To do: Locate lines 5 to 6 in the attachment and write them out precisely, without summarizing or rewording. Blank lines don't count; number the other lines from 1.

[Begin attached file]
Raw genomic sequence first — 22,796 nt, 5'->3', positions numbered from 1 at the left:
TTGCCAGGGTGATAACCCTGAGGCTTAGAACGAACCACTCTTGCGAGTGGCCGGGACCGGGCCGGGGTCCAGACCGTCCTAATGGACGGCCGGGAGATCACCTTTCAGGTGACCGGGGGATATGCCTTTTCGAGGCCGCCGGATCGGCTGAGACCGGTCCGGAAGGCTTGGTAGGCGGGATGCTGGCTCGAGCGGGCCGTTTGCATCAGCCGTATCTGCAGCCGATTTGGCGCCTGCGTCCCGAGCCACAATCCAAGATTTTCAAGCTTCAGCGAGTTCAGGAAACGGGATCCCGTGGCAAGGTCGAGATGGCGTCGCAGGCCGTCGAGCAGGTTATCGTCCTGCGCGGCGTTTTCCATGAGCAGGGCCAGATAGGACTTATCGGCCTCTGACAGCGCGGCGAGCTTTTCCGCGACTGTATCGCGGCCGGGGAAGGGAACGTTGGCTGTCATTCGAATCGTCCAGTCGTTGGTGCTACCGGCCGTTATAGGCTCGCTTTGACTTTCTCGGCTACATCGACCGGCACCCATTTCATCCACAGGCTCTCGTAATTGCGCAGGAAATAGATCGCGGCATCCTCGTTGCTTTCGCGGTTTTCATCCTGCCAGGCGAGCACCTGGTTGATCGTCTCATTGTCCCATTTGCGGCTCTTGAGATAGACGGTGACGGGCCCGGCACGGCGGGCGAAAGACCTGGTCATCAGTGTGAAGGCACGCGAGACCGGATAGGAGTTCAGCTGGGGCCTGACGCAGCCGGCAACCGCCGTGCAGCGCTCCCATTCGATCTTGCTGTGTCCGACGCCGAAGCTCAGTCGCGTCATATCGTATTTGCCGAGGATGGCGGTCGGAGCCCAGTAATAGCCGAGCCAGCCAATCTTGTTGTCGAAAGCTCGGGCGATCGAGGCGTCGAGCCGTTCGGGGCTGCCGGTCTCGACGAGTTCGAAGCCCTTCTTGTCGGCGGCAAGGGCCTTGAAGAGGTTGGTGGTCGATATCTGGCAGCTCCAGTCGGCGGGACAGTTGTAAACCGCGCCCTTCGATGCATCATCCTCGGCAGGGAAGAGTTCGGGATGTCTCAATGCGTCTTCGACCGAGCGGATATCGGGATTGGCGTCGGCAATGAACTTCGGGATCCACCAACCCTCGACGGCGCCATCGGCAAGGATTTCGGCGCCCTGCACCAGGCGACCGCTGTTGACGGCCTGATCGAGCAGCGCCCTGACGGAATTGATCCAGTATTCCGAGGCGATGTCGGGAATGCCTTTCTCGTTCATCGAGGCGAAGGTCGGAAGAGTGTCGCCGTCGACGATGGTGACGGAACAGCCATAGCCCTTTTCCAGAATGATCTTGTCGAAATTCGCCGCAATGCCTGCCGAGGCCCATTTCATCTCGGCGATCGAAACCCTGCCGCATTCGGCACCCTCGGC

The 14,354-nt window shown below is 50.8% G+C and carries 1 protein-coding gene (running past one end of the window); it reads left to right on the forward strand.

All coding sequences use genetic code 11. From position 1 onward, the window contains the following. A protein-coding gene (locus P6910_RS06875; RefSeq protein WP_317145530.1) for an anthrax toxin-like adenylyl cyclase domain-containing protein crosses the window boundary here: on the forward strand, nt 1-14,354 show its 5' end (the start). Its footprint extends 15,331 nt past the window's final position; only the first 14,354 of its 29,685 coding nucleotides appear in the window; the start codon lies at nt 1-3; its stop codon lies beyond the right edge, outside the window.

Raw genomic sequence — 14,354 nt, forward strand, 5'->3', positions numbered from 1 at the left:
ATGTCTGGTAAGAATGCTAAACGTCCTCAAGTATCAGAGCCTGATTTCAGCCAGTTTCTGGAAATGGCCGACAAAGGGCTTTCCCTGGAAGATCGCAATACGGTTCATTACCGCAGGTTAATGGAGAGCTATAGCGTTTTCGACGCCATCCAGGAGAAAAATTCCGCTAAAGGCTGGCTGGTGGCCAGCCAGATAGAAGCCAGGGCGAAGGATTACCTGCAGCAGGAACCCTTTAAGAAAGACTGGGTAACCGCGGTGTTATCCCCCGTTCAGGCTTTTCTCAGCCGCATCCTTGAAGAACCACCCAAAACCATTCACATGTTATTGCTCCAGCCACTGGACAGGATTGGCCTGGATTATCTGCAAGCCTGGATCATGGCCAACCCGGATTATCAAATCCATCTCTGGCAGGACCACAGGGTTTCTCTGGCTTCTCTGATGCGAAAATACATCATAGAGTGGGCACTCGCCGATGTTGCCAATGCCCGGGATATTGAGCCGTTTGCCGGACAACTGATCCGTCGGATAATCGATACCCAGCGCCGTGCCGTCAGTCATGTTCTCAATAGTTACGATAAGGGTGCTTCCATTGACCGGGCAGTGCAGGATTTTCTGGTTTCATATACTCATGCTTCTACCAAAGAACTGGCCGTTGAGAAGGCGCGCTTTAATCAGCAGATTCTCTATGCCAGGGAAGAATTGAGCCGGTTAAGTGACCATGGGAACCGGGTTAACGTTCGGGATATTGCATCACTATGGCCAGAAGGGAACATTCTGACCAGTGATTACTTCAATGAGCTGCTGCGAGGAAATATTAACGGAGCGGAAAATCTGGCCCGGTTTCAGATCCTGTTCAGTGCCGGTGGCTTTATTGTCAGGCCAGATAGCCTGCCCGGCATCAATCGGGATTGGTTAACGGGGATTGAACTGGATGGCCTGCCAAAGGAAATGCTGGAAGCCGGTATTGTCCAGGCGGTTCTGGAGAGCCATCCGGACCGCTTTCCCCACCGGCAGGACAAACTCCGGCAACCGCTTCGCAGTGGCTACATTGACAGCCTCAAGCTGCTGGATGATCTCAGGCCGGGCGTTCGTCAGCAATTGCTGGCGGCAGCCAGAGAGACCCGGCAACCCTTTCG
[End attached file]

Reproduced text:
Raw genomic sequence — 14,354 nt, forward strand, 5'->3', positions numbered from 1 at the left:
ATGTCTGGTAAGAATGCTAAACGTCCTCAAGTATCAGAGCCTGATTTCAGCCAGTTTCTGGAAATGGCCGACAAAGGGCTTTCCCTGGAAGATCGCAATACGGTTCATTACCGCAGGTTAATGGAGAGCTATAGCGTTTTCGACGCCATCCAGGAGAAAAATTCCGCTAAAGGCTGGCTGGTGGCCAGCCAGATAGAAGCCAGGGCGAAGGATTACCTGCAGCAGGAACCCTTTAAGAAAGACTGGGTAACCGCGGTGTTATCCCCCGTTCAGGCTTTTCTCAGCCGCATCCTTGAAGAACCACCCAAAACCATTCACATGTTATTGCTCCAGCCACTGGACAGGATTGGCCTGGATTATCTGCAAGCCTGGATCATGGCCAACCCGGATTATCAAATCCATCTCTGGCAGGACCACAGGGTTTCTCTGGCTTCTCTGATGCGAAAATACATCATAGAGTGGGCACTCGCCGATGTTGCCAATGCCCGGGATATTGAGCCGTTTGCCGGACAACTGATCCGTCGGATAATCGATACCCAGCGCCGTGCCGTCAGTCATGTTCTCAATAGTTACGATAAGGGTGCTTCCATTGACCGGGCAGTGCAGGATTTTCTGGTTTCATATACTCATGCTTCTACCAAAGAACTGGCCGTTGAGAAGGCGCGCTTTAATCAGCAGATTCTCTATGCCAGGGAAGAATTGAGCCGGTTAAGTGACCATGGGAACCGGGTTAACGTTCGGGATATTGCATCACTATGGCCAGAAGGGAACATTCTGACCAGTGATTACTTCAATGAGCTGCTGCGAGGAAATATTAACGGAGCGGAAAATCTGGCCCGGTTTCAGATCCTGTTCAGTGCCGGTGGCTTTATTGTCAGGCCAGATAGCCTGCCCGGCATCAATCGGGATTGGTTAACGGGGATTGAACTGGATGGCCTGCCAAAGGAAATGCTGGAAGCCGGTATTGTCCAGGCGGTTCTGGAGAGCCATCCGGACCGCTTTCCCCACCGGCAGGACAAACTCCGGCAACCGCTTCGCAGTGGCTACATTGACAGCCTCAAGCTGCTGGATGATCTCAGGCCGGGCGTTCGTCAGCAATTGCTGGCGGCAGCCAGAGAGACCCGGCAACCCTTTCG